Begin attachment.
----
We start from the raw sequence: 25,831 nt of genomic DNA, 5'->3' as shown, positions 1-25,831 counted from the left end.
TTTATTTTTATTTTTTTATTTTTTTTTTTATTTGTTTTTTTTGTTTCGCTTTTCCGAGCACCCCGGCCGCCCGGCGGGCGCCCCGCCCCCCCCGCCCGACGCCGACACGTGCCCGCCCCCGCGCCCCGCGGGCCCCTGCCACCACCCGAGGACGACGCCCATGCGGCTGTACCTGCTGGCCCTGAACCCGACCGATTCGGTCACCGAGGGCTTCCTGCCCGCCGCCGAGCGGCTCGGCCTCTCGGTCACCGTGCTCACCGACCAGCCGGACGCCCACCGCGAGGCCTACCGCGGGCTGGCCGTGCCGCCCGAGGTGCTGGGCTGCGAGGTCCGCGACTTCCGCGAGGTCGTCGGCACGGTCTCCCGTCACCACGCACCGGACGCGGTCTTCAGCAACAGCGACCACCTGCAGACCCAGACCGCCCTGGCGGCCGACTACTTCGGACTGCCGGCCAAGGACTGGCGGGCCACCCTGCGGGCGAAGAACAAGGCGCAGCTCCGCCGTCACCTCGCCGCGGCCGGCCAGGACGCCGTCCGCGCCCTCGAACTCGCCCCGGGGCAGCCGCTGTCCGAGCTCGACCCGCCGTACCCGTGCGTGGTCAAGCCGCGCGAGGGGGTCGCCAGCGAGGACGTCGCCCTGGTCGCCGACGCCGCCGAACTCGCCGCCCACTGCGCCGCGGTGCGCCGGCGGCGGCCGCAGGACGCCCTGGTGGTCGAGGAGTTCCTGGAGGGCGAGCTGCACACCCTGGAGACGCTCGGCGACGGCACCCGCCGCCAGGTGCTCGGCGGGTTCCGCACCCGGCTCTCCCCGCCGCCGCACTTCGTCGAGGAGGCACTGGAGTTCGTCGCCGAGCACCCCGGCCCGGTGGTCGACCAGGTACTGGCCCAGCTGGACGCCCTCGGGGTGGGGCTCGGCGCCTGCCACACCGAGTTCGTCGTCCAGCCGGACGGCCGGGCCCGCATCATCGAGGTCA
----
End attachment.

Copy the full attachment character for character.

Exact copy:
We start from the raw sequence: 25,831 nt of genomic DNA, 5'->3' as shown, positions 1-25,831 counted from the left end.
TTTATTTTTATTTTTTTATTTTTTTTTTTATTTGTTTTTTTTGTTTCGCTTTTCCGAGCACCCCGGCCGCCCGGCGGGCGCCCCGCCCCCCCCGCCCGACGCCGACACGTGCCCGCCCCCGCGCCCCGCGGGCCCCTGCCACCACCCGAGGACGACGCCCATGCGGCTGTACCTGCTGGCCCTGAACCCGACCGATTCGGTCACCGAGGGCTTCCTGCCCGCCGCCGAGCGGCTCGGCCTCTCGGTCACCGTGCTCACCGACCAGCCGGACGCCCACCGCGAGGCCTACCGCGGGCTGGCCGTGCCGCCCGAGGTGCTGGGCTGCGAGGTCCGCGACTTCCGCGAGGTCGTCGGCACGGTCTCCCGTCACCACGCACCGGACGCGGTCTTCAGCAACAGCGACCACCTGCAGACCCAGACCGCCCTGGCGGCCGACTACTTCGGACTGCCGGCCAAGGACTGGCGGGCCACCCTGCGGGCGAAGAACAAGGCGCAGCTCCGCCGTCACCTCGCCGCGGCCGGCCAGGACGCCGTCCGCGCCCTCGAACTCGCCCCGGGGCAGCCGCTGTCCGAGCTCGACCCGCCGTACCCGTGCGTGGTCAAGCCGCGCGAGGGGGTCGCCAGCGAGGACGTCGCCCTGGTCGCCGACGCCGCCGAACTCGCCGCCCACTGCGCCGCGGTGCGCCGGCGGCGGCCGCAGGACGCCCTGGTGGTCGAGGAGTTCCTGGAGGGCGAGCTGCACACCCTGGAGACGCTCGGCGACGGCACCCGCCGCCAGGTGCTCGGCGGGTTCCGCACCCGGCTCTCCCCGCCGCCGCACTTCGTCGAGGAGGCACTGGAGTTCGTCGCCGAGCACCCCGGCCCGGTGGTCGACCAGGTACTGGCCCAGCTGGACGCCCTCGGGGTGGGGCTCGGCGCCTGCCACACCGAGTTCGTCGTCCAGCCGGACGGCCGGGCCCGCATCATCGAGGTCA